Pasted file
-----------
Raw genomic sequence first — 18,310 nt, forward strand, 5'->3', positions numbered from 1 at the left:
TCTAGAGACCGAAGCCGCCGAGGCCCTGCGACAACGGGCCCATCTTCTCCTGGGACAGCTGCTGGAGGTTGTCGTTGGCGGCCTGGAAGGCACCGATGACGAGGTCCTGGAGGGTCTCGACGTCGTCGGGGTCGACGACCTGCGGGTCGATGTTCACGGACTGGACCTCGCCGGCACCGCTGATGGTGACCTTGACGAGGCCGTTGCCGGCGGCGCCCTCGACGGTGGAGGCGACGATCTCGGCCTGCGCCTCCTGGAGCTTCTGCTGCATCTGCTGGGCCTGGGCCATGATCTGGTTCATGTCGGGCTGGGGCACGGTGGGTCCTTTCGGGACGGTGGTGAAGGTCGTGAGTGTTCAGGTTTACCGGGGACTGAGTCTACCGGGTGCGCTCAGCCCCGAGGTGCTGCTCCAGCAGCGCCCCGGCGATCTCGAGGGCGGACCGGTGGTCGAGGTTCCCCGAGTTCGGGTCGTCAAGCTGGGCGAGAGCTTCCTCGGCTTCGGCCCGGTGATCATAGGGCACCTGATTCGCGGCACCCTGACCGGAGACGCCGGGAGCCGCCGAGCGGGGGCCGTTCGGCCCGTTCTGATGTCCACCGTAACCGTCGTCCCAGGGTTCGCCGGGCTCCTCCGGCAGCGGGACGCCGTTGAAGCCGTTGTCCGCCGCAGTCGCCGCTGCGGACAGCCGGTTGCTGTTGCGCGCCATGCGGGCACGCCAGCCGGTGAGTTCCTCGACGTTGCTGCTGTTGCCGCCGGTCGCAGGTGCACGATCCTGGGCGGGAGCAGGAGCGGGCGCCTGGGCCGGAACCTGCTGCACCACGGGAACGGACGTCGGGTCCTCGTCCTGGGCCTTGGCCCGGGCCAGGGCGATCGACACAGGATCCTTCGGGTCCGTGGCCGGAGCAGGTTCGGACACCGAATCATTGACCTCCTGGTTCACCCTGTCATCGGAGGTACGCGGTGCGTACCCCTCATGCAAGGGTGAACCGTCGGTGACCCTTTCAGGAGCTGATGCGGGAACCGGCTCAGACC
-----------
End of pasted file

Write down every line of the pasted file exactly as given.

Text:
Raw genomic sequence first — 18,310 nt, forward strand, 5'->3', positions numbered from 1 at the left:
TCTAGAGACCGAAGCCGCCGAGGCCCTGCGACAACGGGCCCATCTTCTCCTGGGACAGCTGCTGGAGGTTGTCGTTGGCGGCCTGGAAGGCACCGATGACGAGGTCCTGGAGGGTCTCGACGTCGTCGGGGTCGACGACCTGCGGGTCGATGTTCACGGACTGGACCTCGCCGGCACCGCTGATGGTGACCTTGACGAGGCCGTTGCCGGCGGCGCCCTCGACGGTGGAGGCGACGATCTCGGCCTGCGCCTCCTGGAGCTTCTGCTGCATCTGCTGGGCCTGGGCCATGATCTGGTTCATGTCGGGCTGGGGCACGGTGGGTCCTTTCGGGACGGTGGTGAAGGTCGTGAGTGTTCAGGTTTACCGGGGACTGAGTCTACCGGGTGCGCTCAGCCCCGAGGTGCTGCTCCAGCAGCGCCCCGGCGATCTCGAGGGCGGACCGGTGGTCGAGGTTCCCCGAGTTCGGGTCGTCAAGCTGGGCGAGAGCTTCCTCGGCTTCGGCCCGGTGATCATAGGGCACCTGATTCGCGGCACCCTGACCGGAGACGCCGGGAGCCGCCGAGCGGGGGCCGTTCGGCCCGTTCTGATGTCCACCGTAACCGTCGTCCCAGGGTTCGCCGGGCTCCTCCGGCAGCGGGACGCCGTTGAAGCCGTTGTCCGCCGCAGTCGCCGCTGCGGACAGCCGGTTGCTGTTGCGCGCCATGCGGGCACGCCAGCCGGTGAGTTCCTCGACGTTGCTGCTGTTGCCGCCGGTCGCAGGTGCACGATCCTGGGCGGGAGCAGGAGCGGGCGCCTGGGCCGGAACCTGCTGCACCACGGGAACGGACGTCGGGTCCTCGTCCTGGGCCTTGGCCCGGGCCAGGGCGATCGACACAGGATCCTTCGGGTCCGTGGCCGGAGCAGGTTCGGACACCGAATCATTGACCTCCTGGTTCACCCTGTCATCGGAGGTACGCGGTGCGTACCCCTCATGCAAGGGTGAACCGTCGGTGACCCTTTCAGGAGCTGATGCGGGAACCGGCTCAGACC